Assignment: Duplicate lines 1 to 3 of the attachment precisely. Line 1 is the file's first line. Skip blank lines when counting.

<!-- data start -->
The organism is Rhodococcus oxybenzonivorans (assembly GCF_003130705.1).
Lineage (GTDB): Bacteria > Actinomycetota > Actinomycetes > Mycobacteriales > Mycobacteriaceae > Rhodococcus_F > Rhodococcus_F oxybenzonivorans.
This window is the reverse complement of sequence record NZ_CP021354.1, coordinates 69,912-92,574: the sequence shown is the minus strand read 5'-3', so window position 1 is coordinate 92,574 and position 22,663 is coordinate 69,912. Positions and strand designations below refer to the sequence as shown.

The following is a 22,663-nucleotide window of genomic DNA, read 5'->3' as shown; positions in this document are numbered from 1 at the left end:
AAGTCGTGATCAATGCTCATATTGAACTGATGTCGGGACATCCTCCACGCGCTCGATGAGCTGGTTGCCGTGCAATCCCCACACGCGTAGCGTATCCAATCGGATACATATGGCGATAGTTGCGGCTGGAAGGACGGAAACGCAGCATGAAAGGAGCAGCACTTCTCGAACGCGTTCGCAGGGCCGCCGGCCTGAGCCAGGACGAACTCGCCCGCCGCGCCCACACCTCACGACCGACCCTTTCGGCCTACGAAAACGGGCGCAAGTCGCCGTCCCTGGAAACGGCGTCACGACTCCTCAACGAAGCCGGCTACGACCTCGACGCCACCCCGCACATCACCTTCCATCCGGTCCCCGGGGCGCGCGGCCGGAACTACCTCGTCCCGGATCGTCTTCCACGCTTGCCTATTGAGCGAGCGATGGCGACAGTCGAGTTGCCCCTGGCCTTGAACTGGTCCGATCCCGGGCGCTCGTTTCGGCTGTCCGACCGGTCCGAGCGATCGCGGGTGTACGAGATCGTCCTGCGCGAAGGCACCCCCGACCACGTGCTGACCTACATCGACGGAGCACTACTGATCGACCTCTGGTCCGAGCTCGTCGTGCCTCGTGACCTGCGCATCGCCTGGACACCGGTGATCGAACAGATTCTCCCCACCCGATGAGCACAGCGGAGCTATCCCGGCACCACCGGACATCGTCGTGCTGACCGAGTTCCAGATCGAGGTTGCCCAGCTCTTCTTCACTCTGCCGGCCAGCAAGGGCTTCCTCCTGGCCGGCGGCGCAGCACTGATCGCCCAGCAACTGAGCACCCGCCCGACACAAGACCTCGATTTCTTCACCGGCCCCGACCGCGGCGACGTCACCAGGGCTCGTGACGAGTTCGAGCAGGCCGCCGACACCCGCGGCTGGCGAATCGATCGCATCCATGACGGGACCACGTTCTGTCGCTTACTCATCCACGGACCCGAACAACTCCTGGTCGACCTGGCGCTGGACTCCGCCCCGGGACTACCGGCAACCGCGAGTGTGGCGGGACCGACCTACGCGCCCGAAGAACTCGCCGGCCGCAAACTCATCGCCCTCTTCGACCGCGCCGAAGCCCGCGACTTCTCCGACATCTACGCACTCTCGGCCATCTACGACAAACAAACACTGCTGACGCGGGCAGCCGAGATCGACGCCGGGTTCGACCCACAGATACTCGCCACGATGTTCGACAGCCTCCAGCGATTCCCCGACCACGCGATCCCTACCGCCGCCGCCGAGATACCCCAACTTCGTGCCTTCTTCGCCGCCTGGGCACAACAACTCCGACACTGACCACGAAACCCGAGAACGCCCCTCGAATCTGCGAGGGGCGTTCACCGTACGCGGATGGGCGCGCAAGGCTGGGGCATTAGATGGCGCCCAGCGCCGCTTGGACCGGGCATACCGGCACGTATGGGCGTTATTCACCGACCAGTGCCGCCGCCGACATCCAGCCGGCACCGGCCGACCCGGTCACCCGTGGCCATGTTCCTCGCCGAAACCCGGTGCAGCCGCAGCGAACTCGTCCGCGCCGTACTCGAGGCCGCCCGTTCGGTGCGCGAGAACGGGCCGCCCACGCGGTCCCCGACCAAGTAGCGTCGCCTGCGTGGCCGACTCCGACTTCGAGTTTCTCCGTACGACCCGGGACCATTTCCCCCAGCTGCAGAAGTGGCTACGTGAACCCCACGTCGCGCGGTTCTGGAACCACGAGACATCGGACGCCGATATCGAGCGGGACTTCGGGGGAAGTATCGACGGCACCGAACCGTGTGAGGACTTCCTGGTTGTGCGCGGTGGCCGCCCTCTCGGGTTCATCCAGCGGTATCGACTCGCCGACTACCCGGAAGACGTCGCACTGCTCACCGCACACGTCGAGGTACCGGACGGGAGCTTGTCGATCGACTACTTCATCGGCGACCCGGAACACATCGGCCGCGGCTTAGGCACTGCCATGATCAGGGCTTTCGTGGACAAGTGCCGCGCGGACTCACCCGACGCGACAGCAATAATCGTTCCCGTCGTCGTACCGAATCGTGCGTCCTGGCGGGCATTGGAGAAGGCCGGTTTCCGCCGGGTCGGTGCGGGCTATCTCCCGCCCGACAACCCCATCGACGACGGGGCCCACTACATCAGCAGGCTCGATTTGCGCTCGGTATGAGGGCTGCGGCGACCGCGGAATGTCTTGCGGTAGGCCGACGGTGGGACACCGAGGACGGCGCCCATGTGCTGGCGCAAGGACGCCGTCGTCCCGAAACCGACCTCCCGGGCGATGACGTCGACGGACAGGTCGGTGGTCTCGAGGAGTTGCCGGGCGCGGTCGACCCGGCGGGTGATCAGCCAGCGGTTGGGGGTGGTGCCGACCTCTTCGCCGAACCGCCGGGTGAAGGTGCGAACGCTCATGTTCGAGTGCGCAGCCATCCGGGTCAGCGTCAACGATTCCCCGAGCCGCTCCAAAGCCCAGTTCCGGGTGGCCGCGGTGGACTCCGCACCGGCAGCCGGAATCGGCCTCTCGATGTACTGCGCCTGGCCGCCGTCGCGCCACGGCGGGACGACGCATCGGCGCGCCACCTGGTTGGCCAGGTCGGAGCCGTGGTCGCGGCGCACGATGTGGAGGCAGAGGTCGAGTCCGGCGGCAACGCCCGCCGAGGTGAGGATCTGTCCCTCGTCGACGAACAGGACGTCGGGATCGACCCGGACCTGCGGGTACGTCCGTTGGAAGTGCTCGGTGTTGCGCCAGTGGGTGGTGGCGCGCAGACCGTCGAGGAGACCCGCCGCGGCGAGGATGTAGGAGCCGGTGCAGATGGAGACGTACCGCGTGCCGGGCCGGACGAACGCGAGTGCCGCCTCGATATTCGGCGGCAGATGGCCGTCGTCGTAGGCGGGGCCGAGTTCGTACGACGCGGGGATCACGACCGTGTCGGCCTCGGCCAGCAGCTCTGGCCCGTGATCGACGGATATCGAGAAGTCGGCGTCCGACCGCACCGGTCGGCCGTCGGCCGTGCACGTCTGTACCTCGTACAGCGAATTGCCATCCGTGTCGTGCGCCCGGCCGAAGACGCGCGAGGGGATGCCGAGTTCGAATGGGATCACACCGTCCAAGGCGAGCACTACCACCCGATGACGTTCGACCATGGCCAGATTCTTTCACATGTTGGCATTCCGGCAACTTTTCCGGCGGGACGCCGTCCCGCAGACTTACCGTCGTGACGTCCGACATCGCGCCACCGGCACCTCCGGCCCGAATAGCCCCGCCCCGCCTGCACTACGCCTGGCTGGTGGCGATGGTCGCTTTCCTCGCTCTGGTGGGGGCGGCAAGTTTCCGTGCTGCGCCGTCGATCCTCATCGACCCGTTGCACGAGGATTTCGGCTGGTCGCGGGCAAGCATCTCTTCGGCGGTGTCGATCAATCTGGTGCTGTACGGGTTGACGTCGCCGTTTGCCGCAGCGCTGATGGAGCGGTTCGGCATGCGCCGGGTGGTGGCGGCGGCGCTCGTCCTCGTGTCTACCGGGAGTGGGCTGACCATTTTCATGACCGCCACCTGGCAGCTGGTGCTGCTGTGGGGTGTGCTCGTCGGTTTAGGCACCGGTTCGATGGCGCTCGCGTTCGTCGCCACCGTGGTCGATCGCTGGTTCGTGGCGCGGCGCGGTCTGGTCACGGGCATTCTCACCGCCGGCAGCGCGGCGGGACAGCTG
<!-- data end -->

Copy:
The organism is Rhodococcus oxybenzonivorans (assembly GCF_003130705.1).
Lineage (GTDB): Bacteria > Actinomycetota > Actinomycetes > Mycobacteriales > Mycobacteriaceae > Rhodococcus_F > Rhodococcus_F oxybenzonivorans.
This window is the reverse complement of sequence record NZ_CP021354.1, coordinates 69,912-92,574: the sequence shown is the minus strand read 5'-3', so window position 1 is coordinate 92,574 and position 22,663 is coordinate 69,912. Positions and strand designations below refer to the sequence as shown.